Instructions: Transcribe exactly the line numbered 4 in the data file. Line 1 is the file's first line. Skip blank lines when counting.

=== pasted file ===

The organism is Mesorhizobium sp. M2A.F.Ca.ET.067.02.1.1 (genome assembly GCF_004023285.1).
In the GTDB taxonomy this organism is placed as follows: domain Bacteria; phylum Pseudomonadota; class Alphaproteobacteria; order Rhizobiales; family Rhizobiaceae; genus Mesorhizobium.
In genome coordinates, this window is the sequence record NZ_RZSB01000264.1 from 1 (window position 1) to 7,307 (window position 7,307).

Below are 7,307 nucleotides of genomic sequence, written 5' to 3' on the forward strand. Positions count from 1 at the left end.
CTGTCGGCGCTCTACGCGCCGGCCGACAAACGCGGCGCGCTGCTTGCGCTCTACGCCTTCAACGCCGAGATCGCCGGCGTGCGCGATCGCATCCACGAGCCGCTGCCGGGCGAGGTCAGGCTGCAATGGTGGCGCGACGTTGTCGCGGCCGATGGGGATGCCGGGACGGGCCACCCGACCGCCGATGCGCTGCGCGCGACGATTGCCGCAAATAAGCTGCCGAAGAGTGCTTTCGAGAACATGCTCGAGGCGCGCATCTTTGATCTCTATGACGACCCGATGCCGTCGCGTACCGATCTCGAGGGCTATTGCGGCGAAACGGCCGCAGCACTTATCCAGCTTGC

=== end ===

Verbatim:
Below are 7,307 nucleotides of genomic sequence, written 5' to 3' on the forward strand. Positions count from 1 at the left end.